Life in old dog Sarko, despite troubles
His opponents are keen to take advantage of the French leader's frequent mishaps, writes Aoife Drew
Published 25/04/2010 | 05:00
'I had my first sexual experience with my nanny at age 11," revealed Nicolas Sarkozy's 81 year-old dad recently, much to his son's mortification. Just when Sarko thought things could not get any worse, his trusty father published his memoir So Much Life. In so doing, he exposed even more skeletons in the family closet, waxing lyrical about the times he "found peace with my body, my desire briefly appeased" while canoodling with the nanny. Or how he used to like "allowing his weariness slide onto the body of women".
Beurk as les Français would say. A Dub living in Paris, I completely agree. Although I love a gossip fix, the Sarkozys are bringing the expression "too much information" to a new all-time low and are getting a serious slagging from the media.
Could the French president be any more disliked right now? Last month, a national survey revealed he has sunk to record levels of public dissatisfaction, with only 31 per cent indicating approval of his performance. He's almost as unpopular as Brian Cowen.
Why? When running for president, he promised us (me included, as a French tax payer) the world, notably, to increase purchasing power and to bring his own brand of capitalism to the working and middle classes.
However, with unemployment at over 10 per cent, the national debt mounting and nobody getting any richer, people feel let down.
Sound familiar? Just like in Ireland, France is troubled by a variety of economic and social issues. In addition to these, Sarkozy has been faced with many of his own personal difficulties, which have added to the reasons behind his drastic fall in popularity.
His family have not helped matters. Late last year, he was accused of blatant nepotism when his 23-year-old son, Jean, a second-year law student, made a bid for the top job heading up Epad, development agency for La Défense, the business district of Paris.
Given the fact that Jean had no noteworthy credentials whatsoever, the attempt was thankfully met with public outrage and he was forced to give up the position. I'm all for age equality, but most students find it hard enough to find unpaid internships in Paris these days.
Another hurdle came in the form of rumours that both Carla and Nicolas were having extra-marital affairs, she with musician Benjamin Biolay and himself with Ecology Minister Chantal Jouanno.
All have denied the claims and Biolay is now suing the French TV station France 24 for having assisted in propagating the story.
Whether it's true or not, there have been numerous political side-effects: Rachida Dati, the ex-justice minister, has had her bodyguards and official car confiscated. Some say this is a cost-cutting measure because she is no longer minister.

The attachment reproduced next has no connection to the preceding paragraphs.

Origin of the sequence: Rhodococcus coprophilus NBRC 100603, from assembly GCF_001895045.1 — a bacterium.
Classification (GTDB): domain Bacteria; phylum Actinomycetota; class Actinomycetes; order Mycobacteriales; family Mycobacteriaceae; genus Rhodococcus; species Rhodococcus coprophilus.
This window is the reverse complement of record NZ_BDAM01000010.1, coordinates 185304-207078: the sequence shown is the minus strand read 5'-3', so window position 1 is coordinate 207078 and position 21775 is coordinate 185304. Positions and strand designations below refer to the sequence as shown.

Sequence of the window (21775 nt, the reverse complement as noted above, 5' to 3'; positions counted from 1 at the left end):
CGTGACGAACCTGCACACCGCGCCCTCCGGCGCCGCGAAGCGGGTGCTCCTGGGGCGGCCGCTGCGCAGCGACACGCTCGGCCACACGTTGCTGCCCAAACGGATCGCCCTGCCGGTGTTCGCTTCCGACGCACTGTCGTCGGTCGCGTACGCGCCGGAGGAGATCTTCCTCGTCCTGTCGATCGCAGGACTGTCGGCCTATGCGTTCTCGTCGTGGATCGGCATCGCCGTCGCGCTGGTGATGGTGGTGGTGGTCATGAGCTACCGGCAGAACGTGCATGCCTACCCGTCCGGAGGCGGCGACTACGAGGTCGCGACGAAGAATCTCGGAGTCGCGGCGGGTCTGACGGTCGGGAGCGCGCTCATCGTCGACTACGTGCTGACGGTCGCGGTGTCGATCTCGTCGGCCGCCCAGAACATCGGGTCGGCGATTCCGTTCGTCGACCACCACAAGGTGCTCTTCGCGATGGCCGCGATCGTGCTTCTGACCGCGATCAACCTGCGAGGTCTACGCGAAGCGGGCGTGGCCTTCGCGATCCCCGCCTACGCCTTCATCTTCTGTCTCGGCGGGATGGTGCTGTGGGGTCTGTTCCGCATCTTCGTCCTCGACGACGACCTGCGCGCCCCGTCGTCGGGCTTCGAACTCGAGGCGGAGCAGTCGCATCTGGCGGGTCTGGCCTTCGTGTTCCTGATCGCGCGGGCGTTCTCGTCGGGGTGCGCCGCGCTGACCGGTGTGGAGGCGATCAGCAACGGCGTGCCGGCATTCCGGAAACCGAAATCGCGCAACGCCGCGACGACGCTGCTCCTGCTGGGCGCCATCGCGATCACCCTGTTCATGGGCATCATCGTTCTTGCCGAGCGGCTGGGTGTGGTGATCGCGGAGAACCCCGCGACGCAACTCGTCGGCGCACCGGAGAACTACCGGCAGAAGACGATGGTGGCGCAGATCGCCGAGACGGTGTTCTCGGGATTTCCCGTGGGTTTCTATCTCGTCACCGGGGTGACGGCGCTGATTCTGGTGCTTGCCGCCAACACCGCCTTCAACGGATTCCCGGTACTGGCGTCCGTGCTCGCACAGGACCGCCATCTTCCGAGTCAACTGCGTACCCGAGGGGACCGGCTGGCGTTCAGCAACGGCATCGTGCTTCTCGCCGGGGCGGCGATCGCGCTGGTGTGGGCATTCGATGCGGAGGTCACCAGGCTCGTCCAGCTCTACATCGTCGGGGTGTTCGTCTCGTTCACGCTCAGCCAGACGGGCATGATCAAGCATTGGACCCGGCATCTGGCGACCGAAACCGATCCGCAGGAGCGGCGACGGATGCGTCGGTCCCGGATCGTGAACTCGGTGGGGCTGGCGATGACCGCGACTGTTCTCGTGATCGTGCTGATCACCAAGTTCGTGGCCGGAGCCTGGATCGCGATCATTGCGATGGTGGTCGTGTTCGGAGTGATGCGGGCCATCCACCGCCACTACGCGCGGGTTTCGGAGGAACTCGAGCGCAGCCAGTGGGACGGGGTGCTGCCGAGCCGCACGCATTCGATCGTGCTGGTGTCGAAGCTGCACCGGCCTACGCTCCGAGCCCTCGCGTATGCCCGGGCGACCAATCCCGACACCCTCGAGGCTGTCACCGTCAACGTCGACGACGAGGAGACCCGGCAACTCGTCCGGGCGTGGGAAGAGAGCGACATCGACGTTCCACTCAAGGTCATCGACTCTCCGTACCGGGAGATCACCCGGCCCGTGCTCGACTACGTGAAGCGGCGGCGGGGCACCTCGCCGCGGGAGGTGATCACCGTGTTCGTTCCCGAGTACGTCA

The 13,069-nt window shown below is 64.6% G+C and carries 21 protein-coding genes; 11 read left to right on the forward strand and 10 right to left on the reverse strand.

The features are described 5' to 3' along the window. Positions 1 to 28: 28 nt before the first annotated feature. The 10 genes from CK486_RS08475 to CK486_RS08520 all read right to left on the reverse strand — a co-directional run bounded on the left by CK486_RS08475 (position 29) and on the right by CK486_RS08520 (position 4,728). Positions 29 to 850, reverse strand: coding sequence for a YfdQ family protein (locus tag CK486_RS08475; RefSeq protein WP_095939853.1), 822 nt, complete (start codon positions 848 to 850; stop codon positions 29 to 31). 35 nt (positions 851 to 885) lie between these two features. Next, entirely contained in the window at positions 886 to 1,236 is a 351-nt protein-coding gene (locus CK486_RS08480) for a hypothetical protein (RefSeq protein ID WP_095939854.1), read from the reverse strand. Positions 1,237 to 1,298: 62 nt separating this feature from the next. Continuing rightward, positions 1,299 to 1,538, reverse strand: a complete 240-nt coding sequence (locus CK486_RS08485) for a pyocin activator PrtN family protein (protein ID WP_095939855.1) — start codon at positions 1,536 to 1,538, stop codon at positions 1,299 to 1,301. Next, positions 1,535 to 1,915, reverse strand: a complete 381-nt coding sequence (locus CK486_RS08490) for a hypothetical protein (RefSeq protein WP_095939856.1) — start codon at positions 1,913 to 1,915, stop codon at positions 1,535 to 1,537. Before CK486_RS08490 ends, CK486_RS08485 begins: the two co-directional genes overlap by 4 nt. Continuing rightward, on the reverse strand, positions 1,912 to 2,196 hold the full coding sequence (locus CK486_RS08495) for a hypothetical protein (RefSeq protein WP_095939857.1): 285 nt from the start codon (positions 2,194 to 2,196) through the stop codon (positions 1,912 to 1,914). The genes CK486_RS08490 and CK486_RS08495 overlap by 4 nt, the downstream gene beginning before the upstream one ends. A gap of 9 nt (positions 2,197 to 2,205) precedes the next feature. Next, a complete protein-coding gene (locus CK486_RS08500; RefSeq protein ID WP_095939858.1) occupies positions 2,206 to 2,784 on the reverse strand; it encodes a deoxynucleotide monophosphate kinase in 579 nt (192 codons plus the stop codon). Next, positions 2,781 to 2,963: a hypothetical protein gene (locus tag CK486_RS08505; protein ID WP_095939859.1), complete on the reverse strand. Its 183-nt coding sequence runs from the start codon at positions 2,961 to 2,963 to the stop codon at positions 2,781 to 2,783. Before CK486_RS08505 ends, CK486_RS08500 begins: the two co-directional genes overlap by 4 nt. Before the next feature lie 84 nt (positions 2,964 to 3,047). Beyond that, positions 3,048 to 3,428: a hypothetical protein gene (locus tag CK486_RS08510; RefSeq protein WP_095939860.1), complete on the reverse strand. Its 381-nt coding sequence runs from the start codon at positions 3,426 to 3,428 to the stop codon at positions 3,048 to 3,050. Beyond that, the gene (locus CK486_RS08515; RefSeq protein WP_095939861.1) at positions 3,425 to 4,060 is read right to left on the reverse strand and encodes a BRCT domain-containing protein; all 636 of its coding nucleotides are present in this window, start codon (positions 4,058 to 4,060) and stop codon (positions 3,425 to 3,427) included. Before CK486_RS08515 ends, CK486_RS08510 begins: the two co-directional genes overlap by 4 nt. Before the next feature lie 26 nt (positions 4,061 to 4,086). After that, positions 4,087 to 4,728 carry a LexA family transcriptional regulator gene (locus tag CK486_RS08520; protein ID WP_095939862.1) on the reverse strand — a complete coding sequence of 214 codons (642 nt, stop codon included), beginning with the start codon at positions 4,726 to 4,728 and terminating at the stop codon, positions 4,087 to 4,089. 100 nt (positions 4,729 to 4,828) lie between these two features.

However, others have suggested it was the consequence of a police inquiry which named Dati as the source of the malicious whispers concerning the Sarkozys' alleged marital crisis.
She's not the only one in hot water. Sarkozy is also punishing those in his inner circle who have caused him related chagrin.
According to French broadsheet Le Figaro, Pierre Charon, one of Sarko's advisers and an important spin-doctor, has been banished from cabinet meetings after publicly suggesting the scandal was a 'foreign plot' intended to bring the president into disrepute before France takes over the G20 presidency.
A little paranoid? In any case, Charon embarrassed his boss and damaged his own political career.
So it's all fun and games at the Elysee Palace. Given the tough economy, cracks in his marriage, his classy dad and a long list of other problems, Sarkozy has his hands full.
Carla is starting to show the strain. Recent photos have shown her looking gaunt, Botoxed and wearing too much make-up to cover up the side-effects of sleepless nights. Life is not as carefree as it used to be for the glamorous first lady, and the paparazzi are ever present in order to take as many unflattering photos as possible.
What with Sarkozy's current unpopularity, it would seem that our Taoiseach and Monsieur Le President have a lot in common these days. It's going to take miracles to extricate themselves from the fine mess they are in.
Perhaps they could form a Franco-Irish support group, or at least split the cost of some good spin doctors capable of providing just a little bit of good publicity.
The question on everyone's lips right now is: what are Sarkozy's chances of getting in for a second presidential term in 2012?
Well, François Fillon, the French prime minister, is ahead of him in the polls at present. The left is also gathering momentum, benefiting from Sarkozy's recent mishaps, so the competition is getting stronger.
However, his supporters say there is life in the old dog yet. So Much Life, just like his old man.